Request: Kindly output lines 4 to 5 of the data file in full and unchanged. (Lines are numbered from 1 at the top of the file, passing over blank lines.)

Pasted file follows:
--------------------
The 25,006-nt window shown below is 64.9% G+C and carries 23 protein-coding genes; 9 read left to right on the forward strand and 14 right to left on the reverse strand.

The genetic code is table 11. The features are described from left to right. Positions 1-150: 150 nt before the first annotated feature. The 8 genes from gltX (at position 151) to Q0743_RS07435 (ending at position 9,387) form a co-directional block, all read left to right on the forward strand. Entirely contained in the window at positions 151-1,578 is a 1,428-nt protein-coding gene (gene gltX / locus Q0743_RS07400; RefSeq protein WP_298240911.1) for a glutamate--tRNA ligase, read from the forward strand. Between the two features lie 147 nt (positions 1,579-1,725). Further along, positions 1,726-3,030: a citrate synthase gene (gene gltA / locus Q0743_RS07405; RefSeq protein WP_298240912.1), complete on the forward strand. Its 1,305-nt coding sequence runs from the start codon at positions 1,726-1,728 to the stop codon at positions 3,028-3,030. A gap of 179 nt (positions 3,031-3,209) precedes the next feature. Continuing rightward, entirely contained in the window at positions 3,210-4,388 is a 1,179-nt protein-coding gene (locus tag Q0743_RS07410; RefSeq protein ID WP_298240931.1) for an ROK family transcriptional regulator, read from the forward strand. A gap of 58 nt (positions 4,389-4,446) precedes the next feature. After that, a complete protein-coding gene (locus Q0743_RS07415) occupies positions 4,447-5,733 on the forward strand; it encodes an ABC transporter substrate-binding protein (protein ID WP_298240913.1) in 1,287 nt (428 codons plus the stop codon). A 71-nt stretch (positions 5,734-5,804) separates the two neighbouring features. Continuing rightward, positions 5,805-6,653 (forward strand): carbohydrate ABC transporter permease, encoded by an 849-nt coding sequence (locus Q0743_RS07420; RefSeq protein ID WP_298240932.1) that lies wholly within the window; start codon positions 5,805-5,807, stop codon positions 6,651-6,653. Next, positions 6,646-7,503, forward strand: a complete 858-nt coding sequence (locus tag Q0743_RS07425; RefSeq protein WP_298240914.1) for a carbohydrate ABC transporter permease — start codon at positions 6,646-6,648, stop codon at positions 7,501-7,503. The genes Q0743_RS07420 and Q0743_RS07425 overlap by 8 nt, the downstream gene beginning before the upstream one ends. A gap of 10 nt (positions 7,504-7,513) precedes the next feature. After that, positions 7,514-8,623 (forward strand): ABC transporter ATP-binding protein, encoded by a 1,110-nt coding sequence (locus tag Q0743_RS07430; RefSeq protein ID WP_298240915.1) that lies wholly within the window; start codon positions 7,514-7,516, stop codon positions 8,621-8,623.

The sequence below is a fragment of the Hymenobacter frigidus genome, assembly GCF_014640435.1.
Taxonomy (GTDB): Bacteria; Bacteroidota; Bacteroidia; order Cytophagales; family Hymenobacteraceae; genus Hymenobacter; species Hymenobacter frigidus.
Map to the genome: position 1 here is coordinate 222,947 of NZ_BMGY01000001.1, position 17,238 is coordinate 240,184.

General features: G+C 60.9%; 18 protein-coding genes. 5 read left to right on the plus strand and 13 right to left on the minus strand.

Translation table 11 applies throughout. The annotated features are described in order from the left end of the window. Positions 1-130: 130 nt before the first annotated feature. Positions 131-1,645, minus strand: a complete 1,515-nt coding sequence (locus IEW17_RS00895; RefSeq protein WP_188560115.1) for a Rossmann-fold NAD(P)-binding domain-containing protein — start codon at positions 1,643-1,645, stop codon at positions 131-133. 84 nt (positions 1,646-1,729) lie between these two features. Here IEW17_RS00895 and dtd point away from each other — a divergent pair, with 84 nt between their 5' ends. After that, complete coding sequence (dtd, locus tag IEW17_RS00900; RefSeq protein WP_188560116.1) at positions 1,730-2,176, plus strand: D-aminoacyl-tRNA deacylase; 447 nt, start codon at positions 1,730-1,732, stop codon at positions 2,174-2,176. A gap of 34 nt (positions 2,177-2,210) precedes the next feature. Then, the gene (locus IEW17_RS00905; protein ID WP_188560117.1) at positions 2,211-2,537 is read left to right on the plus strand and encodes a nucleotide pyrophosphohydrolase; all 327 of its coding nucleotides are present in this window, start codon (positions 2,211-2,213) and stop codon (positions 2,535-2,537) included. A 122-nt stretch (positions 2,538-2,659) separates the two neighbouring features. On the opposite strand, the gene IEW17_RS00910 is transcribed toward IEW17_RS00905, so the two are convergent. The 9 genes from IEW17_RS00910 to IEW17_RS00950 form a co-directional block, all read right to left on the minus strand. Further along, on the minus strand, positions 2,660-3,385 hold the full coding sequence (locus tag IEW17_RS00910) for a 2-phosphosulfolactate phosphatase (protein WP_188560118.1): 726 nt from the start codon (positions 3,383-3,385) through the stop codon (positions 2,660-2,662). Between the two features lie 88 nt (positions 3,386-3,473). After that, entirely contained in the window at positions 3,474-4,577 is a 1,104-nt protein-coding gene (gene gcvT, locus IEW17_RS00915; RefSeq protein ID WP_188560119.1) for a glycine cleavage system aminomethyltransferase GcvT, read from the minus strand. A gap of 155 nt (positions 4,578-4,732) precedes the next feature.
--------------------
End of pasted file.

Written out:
Taxonomy (GTDB): Bacteria; Bacteroidota; Bacteroidia; order Cytophagales; family Hymenobacteraceae; genus Hymenobacter; species Hymenobacter frigidus.
Map to the genome: position 1 here is coordinate 222,947 of NZ_BMGY01000001.1, position 17,238 is coordinate 240,184.